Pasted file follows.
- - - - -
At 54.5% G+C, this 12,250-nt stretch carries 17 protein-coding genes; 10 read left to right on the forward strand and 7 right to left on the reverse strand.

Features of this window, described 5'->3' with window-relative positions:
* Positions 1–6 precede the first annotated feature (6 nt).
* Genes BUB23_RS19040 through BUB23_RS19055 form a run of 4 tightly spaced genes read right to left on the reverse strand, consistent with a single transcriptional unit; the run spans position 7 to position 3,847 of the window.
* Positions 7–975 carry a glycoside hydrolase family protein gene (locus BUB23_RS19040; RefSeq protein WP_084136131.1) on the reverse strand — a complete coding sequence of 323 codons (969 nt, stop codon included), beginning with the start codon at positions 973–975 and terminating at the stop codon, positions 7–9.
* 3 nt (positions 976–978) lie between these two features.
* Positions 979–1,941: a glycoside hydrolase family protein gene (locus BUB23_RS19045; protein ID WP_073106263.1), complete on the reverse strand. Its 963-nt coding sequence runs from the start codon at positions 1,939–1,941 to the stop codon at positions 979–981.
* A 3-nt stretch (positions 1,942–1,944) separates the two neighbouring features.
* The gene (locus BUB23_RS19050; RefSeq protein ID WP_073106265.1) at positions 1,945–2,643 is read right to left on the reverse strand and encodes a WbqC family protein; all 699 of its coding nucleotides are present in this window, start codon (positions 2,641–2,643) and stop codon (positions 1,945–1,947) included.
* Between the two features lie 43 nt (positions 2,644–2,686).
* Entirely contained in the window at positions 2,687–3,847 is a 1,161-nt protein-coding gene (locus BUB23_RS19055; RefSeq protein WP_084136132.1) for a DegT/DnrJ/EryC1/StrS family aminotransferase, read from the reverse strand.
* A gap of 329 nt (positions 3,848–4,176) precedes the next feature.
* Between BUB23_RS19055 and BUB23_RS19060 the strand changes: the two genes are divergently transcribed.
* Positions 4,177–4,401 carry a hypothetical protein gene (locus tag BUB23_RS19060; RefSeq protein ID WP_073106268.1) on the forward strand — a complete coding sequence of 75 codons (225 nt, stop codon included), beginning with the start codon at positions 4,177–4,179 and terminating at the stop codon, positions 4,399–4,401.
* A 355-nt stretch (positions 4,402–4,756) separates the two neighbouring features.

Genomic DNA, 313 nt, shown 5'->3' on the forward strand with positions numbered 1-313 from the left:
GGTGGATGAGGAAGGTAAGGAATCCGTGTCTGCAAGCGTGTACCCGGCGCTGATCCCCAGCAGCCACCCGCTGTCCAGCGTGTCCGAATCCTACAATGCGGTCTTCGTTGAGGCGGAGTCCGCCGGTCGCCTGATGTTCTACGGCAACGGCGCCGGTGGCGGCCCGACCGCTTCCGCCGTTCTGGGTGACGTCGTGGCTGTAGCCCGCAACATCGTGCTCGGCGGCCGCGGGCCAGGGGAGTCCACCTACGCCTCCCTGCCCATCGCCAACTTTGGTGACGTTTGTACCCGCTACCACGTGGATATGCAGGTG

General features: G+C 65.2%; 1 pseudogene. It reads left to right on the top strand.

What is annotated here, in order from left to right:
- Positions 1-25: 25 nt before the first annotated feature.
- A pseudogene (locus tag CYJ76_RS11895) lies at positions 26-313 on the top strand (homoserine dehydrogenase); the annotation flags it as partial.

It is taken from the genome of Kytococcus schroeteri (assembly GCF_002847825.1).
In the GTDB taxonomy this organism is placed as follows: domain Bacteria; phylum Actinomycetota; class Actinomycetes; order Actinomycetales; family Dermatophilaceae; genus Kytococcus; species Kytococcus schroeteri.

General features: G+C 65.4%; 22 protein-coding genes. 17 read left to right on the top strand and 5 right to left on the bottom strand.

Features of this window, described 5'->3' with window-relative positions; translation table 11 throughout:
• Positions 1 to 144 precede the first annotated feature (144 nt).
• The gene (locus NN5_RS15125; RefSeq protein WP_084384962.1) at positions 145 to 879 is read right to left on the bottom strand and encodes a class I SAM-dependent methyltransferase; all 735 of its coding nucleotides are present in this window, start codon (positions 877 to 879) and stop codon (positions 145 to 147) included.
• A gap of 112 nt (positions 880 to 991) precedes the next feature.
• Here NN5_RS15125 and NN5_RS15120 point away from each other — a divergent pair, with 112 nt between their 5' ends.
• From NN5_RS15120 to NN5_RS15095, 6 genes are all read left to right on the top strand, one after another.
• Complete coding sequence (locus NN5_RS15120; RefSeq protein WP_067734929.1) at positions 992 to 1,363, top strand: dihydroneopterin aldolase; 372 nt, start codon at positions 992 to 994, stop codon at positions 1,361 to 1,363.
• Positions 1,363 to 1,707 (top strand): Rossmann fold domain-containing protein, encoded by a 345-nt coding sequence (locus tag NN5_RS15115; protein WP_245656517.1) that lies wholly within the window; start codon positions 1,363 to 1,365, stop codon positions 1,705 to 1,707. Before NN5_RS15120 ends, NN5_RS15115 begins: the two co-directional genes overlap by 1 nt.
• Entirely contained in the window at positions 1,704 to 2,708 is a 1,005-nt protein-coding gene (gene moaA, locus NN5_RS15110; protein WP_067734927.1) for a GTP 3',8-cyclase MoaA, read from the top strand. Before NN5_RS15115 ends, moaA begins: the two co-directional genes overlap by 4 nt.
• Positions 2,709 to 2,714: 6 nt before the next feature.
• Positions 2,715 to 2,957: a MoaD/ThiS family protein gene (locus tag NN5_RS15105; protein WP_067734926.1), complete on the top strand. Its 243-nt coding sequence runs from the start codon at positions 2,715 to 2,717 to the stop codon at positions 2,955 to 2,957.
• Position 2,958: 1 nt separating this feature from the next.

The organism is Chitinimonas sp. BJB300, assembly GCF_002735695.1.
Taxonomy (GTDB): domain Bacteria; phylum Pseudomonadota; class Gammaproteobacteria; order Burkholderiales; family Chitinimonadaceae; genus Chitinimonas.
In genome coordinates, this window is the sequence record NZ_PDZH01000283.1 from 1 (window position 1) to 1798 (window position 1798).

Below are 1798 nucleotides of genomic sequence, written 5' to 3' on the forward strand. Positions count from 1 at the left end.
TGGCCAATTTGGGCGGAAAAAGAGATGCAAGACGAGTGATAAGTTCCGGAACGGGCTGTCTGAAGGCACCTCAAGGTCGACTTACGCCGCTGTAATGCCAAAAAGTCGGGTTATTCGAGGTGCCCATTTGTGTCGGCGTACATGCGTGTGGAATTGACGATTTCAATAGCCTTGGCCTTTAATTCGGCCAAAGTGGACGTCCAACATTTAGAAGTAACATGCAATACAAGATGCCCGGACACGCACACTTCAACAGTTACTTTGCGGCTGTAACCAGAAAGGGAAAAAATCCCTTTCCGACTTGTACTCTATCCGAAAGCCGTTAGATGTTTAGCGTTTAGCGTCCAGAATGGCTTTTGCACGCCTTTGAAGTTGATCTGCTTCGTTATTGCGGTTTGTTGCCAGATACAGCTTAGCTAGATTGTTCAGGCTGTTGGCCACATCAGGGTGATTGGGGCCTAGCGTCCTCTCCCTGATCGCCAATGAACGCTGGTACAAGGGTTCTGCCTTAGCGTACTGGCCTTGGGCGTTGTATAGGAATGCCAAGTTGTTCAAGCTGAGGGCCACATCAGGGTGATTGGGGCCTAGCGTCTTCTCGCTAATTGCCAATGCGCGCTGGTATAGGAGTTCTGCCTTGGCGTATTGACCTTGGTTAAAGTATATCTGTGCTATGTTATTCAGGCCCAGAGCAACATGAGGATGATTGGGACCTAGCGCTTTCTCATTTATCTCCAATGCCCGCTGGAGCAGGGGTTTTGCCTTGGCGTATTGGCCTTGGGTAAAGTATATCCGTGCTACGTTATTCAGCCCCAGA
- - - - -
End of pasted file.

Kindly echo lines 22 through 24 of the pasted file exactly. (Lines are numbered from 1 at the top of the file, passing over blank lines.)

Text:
It is taken from the genome of Kytococcus schroeteri (assembly GCF_002847825.1).
In the GTDB taxonomy this organism is placed as follows: domain Bacteria; phylum Actinomycetota; class Actinomycetes; order Actinomycetales; family Dermatophilaceae; genus Kytococcus; species Kytococcus schroeteri.

General features: G+C 65.4%; 22 protein-coding genes. 17 read left to right on the top strand and 5 right to left on the bottom strand.